Johnson was not only the best defender on the Kansas City Chiefs in 2011, but he was one of the best linebackers in football racking up 131 tackles. Unlike guys like Patrick Willis and Ray Lewis, Johnson is not playing behind an elite defensive line that opens up tackling lanes for him. 

    He is also terrific in coverage, intercepting two passes last season. 

    Johnson appears to be yet another victim of being an excellent player on a losing team in a smaller market. 

Justin Tuck

5 of 25

    Rank: 62

    Should be: 90-100

    In just about any other year, I would have no problem ranking Tuck in the top 20. 

    However, in 2011, injuries caused Tuck to play as a shadow of himself. He was flushed out on a lot of plays and was at times more of a liability than a productive player, which Tuck has admitted himself

    As the season went on, Tuck gradually became healthier and was able to have a great showing in the playoffs, particularly in the Super Bowl, which earned him a spot on this list. 

    Still, the bottom line is that Tuck did not play as well as the 62nd best player in the NFL, despite his name value.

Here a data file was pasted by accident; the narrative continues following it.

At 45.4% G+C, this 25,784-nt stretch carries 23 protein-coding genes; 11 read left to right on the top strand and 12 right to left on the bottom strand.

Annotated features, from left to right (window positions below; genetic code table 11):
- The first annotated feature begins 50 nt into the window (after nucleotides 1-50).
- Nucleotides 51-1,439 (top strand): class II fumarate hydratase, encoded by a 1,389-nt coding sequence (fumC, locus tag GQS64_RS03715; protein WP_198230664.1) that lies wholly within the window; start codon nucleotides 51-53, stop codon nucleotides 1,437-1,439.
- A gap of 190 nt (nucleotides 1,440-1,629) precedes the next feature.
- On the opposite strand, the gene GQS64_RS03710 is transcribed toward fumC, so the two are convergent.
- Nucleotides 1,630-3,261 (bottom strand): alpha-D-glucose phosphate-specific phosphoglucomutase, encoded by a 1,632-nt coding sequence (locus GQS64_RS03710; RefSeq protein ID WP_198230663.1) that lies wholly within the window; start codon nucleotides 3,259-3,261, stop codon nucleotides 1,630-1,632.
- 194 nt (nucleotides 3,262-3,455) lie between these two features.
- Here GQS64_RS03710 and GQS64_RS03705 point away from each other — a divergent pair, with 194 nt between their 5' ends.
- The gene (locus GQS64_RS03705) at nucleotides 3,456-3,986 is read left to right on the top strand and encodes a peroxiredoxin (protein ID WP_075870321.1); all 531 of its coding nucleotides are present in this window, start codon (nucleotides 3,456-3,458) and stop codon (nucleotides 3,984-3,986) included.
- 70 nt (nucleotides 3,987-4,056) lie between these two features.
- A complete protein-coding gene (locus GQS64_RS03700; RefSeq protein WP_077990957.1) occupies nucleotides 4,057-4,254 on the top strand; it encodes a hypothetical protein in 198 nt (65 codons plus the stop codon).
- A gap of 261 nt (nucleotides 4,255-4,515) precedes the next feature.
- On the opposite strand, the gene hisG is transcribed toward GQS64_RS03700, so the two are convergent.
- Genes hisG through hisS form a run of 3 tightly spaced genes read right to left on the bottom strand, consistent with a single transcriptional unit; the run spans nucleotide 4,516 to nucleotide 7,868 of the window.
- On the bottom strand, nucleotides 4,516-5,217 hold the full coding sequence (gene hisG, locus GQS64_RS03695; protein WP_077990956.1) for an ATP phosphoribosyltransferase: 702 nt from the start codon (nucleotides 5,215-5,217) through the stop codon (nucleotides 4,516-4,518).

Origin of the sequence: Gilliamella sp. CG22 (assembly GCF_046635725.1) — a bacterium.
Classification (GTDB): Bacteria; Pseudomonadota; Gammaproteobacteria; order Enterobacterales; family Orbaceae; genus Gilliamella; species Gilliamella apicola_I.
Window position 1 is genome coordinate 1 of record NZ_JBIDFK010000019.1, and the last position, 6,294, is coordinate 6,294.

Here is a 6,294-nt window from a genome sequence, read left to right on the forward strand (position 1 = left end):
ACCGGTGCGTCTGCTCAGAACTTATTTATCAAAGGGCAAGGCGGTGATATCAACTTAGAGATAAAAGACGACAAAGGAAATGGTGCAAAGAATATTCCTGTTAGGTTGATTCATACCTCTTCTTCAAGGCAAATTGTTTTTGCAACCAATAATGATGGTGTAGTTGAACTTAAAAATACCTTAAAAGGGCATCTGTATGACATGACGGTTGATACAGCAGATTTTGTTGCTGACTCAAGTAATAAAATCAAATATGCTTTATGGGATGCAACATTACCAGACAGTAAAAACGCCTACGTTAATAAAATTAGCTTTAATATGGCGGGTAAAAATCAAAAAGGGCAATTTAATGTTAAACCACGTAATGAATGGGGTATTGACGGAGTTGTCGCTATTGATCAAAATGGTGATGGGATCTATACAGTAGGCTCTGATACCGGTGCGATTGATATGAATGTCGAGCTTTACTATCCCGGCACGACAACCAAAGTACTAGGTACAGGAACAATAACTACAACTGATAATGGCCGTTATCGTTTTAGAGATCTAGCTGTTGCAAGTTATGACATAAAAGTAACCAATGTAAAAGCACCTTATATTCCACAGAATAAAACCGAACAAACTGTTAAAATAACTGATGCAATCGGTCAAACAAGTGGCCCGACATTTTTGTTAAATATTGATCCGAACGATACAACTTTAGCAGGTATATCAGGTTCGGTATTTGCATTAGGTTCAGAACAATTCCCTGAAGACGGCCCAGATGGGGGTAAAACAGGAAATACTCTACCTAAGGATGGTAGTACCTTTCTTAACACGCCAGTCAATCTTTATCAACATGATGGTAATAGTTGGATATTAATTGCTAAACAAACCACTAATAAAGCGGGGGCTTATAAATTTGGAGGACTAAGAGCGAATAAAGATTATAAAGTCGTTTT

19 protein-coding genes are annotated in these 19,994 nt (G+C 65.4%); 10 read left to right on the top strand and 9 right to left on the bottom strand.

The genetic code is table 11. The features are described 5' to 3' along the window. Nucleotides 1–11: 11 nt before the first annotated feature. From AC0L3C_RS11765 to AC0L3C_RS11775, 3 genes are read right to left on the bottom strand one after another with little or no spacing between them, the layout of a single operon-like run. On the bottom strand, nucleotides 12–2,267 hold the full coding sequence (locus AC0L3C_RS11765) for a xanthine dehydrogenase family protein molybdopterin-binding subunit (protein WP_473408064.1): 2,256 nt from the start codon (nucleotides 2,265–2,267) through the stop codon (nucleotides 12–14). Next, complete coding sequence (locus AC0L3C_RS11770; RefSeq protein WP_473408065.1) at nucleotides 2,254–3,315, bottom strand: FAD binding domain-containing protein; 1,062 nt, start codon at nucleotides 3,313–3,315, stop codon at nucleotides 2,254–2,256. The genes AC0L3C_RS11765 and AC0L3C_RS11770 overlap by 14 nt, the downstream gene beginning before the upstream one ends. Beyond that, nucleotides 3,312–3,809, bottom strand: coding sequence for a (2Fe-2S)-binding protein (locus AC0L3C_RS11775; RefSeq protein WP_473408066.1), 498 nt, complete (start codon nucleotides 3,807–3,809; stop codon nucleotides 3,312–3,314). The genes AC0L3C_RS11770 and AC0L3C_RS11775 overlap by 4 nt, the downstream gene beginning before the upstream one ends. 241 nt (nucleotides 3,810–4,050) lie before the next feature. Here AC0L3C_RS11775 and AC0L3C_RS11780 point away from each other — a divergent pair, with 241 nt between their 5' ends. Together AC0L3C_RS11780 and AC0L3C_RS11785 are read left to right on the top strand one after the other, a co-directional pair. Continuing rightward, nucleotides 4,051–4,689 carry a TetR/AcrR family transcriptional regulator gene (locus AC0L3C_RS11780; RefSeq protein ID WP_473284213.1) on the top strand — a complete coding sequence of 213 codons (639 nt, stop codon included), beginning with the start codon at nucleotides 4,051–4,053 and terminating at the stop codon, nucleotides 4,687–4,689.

Fred Jackson

6 of 25

    Rank: 83

    Should be: Top 50

    I understand the need to lower Jackson's ranking because of an injury he suffered in late November, but you cannot ignore the production he was putting up before his injury. 

    Jackson had 934 yards on just 170 attempts, giving him an average of 93.4 yards per game, giving him the third-highest average in the NFL. 

    If he stayed on the same pace for the rest of the season, he would fall just shy of 1,500 yards, putting him among the top running backs in the NFL. 

    When Jackson went down, the Bills offense began to deteriorate. The Bills recognize his importance to their team and awarded him with a contract extension earlier this month. 

Michael Turner

7 of 25

    Rank: 88

    Should be: 95-100

    Turner certainly has the numbers of a top-100 running back, but he is simply not the same player he was two or three years ago. 

    Turner appears slow and does not break nearly as many tackles as he used to. After getting such a heavy workload when Matt Ryan was still breaking into the NFL, Turner may be running out of gas. 

    Don't be surprised if Turner's production falls off a cliff next season.

Tony Romo

8 of 25

    Rank: 91

    Should be: Top 50

    Romo's face palm-evoking late-game decisions will haunt him throughout his career, but for as many crucial mistakes he makes at the end of games, he makes his share in brilliant plays to make up for it. 

    If you cannot get over his fourth quarter blunders, flashback to Week 2 against the 49ers, where Romo went back into the game with a rib and lung injury. His late-game heroics were enough to beat the 49ers, who would turn out a 13-3 record with the best defense in football. 

    Without Romo, the Cowboys would be fighting with the Redskins for third place in the NFC East. 

John Kuhn

9 of 25

    Rank: 92

    Should be: Off the list